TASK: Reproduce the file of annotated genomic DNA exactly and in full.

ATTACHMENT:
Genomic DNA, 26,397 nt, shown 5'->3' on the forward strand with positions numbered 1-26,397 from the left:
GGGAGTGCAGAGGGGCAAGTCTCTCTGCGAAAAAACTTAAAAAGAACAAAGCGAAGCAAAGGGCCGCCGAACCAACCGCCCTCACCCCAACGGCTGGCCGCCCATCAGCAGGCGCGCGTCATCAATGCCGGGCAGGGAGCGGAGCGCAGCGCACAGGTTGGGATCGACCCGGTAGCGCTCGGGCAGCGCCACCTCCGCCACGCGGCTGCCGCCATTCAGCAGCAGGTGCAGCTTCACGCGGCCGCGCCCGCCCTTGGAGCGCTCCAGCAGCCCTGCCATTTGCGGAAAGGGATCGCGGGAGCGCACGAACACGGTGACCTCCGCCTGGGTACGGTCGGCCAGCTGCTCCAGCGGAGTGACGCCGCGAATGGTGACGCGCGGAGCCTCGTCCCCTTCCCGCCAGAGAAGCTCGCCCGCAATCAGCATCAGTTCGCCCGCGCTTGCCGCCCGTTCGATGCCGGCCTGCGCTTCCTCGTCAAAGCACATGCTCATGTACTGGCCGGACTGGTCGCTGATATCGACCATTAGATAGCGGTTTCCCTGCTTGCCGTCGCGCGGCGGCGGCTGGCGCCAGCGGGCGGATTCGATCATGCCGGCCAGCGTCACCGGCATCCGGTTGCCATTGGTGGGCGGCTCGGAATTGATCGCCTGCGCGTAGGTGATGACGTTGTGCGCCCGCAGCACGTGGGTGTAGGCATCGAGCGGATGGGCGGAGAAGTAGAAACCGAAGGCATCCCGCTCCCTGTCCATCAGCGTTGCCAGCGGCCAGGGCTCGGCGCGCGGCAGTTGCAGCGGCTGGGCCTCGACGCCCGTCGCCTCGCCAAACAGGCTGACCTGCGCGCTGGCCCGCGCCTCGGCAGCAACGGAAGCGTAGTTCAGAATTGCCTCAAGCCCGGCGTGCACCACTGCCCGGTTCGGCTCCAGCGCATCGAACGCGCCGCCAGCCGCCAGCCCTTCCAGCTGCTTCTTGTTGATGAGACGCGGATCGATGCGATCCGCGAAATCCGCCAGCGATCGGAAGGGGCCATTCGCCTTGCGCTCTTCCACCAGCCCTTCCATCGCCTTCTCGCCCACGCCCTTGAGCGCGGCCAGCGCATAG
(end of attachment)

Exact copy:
Genomic DNA, 26,397 nt, shown 5'->3' on the forward strand with positions numbered 1-26,397 from the left:
GGGAGTGCAGAGGGGCAAGTCTCTCTGCGAAAAAACTTAAAAAGAACAAAGCGAAGCAAAGGGCCGCCGAACCAACCGCCCTCACCCCAACGGCTGGCCGCCCATCAGCAGGCGCGCGTCATCAATGCCGGGCAGGGAGCGGAGCGCAGCGCACAGGTTGGGATCGACCCGGTAGCGCTCGGGCAGCGCCACCTCCGCCACGCGGCTGCCGCCATTCAGCAGCAGGTGCAGCTTCACGCGGCCGCGCCCGCCCTTGGAGCGCTCCAGCAGCCCTGCCATTTGCGGAAAGGGATCGCGGGAGCGCACGAACACGGTGACCTCCGCCTGGGTACGGTCGGCCAGCTGCTCCAGCGGAGTGACGCCGCGAATGGTGACGCGCGGAGCCTCGTCCCCTTCCCGCCAGAGAAGCTCGCCCGCAATCAGCATCAGTTCGCCCGCGCTTGCCGCCCGTTCGATGCCGGCCTGCGCTTCCTCGTCAAAGCACATGCTCATGTACTGGCCGGACTGGTCGCTGATATCGACCATTAGATAGCGGTTTCCCTGCTTGCCGTCGCGCGGCGGCGGCTGGCGCCAGCGGGCGGATTCGATCATGCCGGCCAGCGTCACCGGCATCCGGTTGCCATTGGTGGGCGGCTCGGAATTGATCGCCTGCGCGTAGGTGATGACGTTGTGCGCCCGCAGCACGTGGGTGTAGGCATCGAGCGGATGGGCGGAGAAGTAGAAACCGAAGGCATCCCGCTCCCTGTCCATCAGCGTTGCCAGCGGCCAGGGCTCGGCGCGCGGCAGTTGCAGCGGCTGGGCCTCGACGCCCGTCGCCTCGCCAAACAGGCTGACCTGCGCGCTGGCCCGCGCCTCGGCAGCAACGGAAGCGTAGTTCAGAATTGCCTCAAGCCCGGCGTGCACCACTGCCCGGTTCGGCTCCAGCGCATCGAACGCGCCGCCAGCCGCCAGCCCTTCCAGCTGCTTCTTGTTGATGAGACGCGGATCGATGCGATCCGCGAAATCCGCCAGCGATCGGAAGGGGCCATTCGCCTTGCGCTCTTCCACCAGCCCTTCCATCGCCTTCTCGCCCACGCCCTTGAGCGCGGCCAGCGCATAG